If you have to explain how “Raiding the Rock Vault” can be both ridiculous and incredibly fun, you can do a couple of things.
A. Sit up really close to the stage, and/or
B. Use a song that’s not in the show, Jethro Tull’s often misunderstood “Too Old to Rock ’n’ Roll: Too Young to Die.”
People who find it amusing that Tull’s Ian Anderson is now 67 might also take sport in 61-year-old Robin McAuley going bare-chested in “Vault.” Especially if they can’t pull it off like he can.
They save McAuley for a delayed entrance, 25 minutes into this classic-rock tribute. And when he comes out to howl “All Right Now,” he’s still got the fire in his eye.
He’s not just the singer from a now-obscure band (McCauley Schenker Group), he’s the “Too Old” rocker come to life. If you listen carefully, it’s he who feels sorry for his old mates now “doing time, married with three kids” before he speeds off to his destiny.
McAuley is joined by fellow Over 60 Clubbers in Heart guitarist Howard Leese and Paul Shortino, a vocal chameleon who covers both “Light My Fire” and “Sharp-Dressed Man.” You can take away their snakeskin boots, their Union Jack belt buckles and their bedazzled skull-head scepters, but you can’t stop the rock.
And the younger folks in this nine-piece outfit? For them it’s the end of the song, when it kicks into that upbeat rockabilly shift: “You’re never too old to rock ’n’ roll if you’re too young to die.”
Here are journeymen rockers, some of whom got a taste of the big leagues, showing you they can still be stars if you let them.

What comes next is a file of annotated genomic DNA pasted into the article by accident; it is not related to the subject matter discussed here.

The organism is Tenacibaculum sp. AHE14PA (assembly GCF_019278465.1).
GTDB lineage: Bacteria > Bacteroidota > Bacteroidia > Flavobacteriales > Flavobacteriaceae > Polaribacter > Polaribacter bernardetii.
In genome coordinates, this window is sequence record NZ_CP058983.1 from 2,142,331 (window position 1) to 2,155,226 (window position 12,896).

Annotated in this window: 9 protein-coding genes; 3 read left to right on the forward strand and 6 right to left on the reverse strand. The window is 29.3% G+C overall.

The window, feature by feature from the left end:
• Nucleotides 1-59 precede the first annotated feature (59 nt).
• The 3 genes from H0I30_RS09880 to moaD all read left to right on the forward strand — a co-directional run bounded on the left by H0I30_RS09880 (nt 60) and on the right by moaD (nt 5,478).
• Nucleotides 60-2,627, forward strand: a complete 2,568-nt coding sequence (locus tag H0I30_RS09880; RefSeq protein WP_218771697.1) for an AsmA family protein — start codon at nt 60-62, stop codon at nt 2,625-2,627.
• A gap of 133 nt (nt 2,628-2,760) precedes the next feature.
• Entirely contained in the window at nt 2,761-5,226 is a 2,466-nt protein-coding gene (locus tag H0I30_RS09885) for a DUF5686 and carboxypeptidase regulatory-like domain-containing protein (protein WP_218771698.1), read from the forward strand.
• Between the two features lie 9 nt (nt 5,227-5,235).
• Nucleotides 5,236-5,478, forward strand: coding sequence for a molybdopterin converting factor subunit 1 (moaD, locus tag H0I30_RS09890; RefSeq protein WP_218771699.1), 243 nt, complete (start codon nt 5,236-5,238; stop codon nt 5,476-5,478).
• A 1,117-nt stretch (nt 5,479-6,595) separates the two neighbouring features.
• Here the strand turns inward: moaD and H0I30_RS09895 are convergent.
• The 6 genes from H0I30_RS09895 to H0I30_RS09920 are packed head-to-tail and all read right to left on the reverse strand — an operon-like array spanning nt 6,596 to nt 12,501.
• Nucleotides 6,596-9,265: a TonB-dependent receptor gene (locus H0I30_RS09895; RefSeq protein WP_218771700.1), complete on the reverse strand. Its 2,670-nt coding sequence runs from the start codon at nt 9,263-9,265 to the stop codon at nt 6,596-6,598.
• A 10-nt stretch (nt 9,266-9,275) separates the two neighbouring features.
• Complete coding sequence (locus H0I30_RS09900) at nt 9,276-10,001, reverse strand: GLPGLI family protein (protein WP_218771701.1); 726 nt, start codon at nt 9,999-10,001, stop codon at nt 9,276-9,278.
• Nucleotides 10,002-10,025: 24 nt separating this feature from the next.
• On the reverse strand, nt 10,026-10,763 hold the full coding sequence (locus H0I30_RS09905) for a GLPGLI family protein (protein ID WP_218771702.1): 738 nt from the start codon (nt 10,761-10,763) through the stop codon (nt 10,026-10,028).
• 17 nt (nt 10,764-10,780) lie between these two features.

Andrew Freeman? Ring a bell? Maybe you missed his work in the Lynch Mob. No matter, he owns this stage. When he commands you out of your seat for Journey’s “Separate Ways,” all must rise.
And Carol-Lyn Liddle belts “Heartbreaker” with an intensity Pat Benatar herself may find it hard to channel, because Benatar has proven her ability to kick ass many times over, and Liddle is just now getting her chance.
“Rock Vault” played more than a year and a half at the hotel now called the Westgate Las Vegas, before relaunching at the Tropicana Las Vegas this month. The cast has learned how to better use its two hours, generous for a casino show but still daunting when it comes to pulling a playlist from, if not the entire history of rock, a 22-year chunk of it: from “My Generation” in 1965 to Heart’s “Alone” and U2’s “I Still Haven’t Found What I’m Looking For” in 1987.
A couple of crafty medleys help. “Kashmir” flowing into “Breakfast in America”? Somehow it works. And the ensemble can handle anything. “Hotel California” sports three singers, two acoustic guitars, one double-neck electric and two pairs of round sunglasses.
The show’s big challenge is still in tying it all together. Without a connecting premise, it’s just a covers band. But the first version overkilled the thematic material, with at least three concepts explored by actors plus a video history of rock.
All that was swept away with co-creator John Payne after a falling out with producer Harry Cowell. Legalities forced a new and more streamlined theme, the limited focus of two roadies (Ryan Mueller and Scott Kinworthy).
If live actors are on the payroll, I’m not sure why the story is told through recorded voice-over narration until the real guys eventually show up. And the mostly sincere narration doesn’t match the silly skits. “Rock Vault” once based an ad campaign on not being the spoofy “Rock of Ages.” Now it can thank the campy Broadway musical for the tone of one of its comedy breaks.
But the deliberate laughs are confined to these interludes, leaving the old rockers to sell “yesterday’s dreams,” as the song says, with absolute conviction. And if you’re digging up Deep Purple’s “Smoke On the Water” or Whitesnake’s “Here I Go Again,” that’s the way it must be.
Contact reporter Mike Weatherford at firstname.lastname@example.org or 702-383-0288.
“Raiding the Rock Vault”
9 p.m. Friday-Wednesday
Tropicana, 3801 Las Vegas Blvd. South